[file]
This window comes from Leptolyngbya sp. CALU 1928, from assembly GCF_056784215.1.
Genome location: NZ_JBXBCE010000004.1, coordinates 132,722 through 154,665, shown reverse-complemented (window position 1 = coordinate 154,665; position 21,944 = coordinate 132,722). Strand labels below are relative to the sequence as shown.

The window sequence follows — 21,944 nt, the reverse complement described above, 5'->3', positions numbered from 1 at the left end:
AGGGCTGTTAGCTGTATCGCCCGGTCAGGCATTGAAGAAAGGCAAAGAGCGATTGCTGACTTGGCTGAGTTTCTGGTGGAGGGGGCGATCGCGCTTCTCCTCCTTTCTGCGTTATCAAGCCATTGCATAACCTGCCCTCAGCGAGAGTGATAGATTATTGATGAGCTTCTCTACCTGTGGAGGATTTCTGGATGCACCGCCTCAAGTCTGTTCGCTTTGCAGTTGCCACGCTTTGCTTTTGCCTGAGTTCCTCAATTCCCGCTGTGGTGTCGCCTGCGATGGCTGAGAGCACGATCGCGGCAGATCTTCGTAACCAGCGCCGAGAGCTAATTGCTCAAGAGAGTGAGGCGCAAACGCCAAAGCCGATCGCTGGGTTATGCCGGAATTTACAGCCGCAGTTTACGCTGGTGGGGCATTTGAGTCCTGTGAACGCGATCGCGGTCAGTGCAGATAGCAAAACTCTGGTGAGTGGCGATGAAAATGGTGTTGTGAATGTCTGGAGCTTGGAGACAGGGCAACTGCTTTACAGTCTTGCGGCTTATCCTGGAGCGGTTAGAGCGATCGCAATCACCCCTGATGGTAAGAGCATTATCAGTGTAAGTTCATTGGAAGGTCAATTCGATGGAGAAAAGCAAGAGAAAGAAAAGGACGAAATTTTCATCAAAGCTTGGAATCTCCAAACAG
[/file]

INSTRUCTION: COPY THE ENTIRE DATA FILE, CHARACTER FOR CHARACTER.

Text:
This window comes from Leptolyngbya sp. CALU 1928, from assembly GCF_056784215.1.
Genome location: NZ_JBXBCE010000004.1, coordinates 132,722 through 154,665, shown reverse-complemented (window position 1 = coordinate 154,665; position 21,944 = coordinate 132,722). Strand labels below are relative to the sequence as shown.

The window sequence follows — 21,944 nt, the reverse complement described above, 5'->3', positions numbered from 1 at the left end:
AGGGCTGTTAGCTGTATCGCCCGGTCAGGCATTGAAGAAAGGCAAAGAGCGATTGCTGACTTGGCTGAGTTTCTGGTGGAGGGGGCGATCGCGCTTCTCCTCCTTTCTGCGTTATCAAGCCATTGCATAACCTGCCCTCAGCGAGAGTGATAGATTATTGATGAGCTTCTCTACCTGTGGAGGATTTCTGGATGCACCGCCTCAAGTCTGTTCGCTTTGCAGTTGCCACGCTTTGCTTTTGCCTGAGTTCCTCAATTCCCGCTGTGGTGTCGCCTGCGATGGCTGAGAGCACGATCGCGGCAGATCTTCGTAACCAGCGCCGAGAGCTAATTGCTCAAGAGAGTGAGGCGCAAACGCCAAAGCCGATCGCTGGGTTATGCCGGAATTTACAGCCGCAGTTTACGCTGGTGGGGCATTTGAGTCCTGTGAACGCGATCGCGGTCAGTGCAGATAGCAAAACTCTGGTGAGTGGCGATGAAAATGGTGTTGTGAATGTCTGGAGCTTGGAGACAGGGCAACTGCTTTACAGTCTTGCGGCTTATCCTGGAGCGGTTAGAGCGATCGCAATCACCCCTGATGGTAAGAGCATTATCAGTGTAAGTTCATTGGAAGGTCAATTCGATGGAGAAAAGCAAGAGAAAGAAAAGGACGAAATTTTCATCAAAGCTTGGAATCTCCAAACAG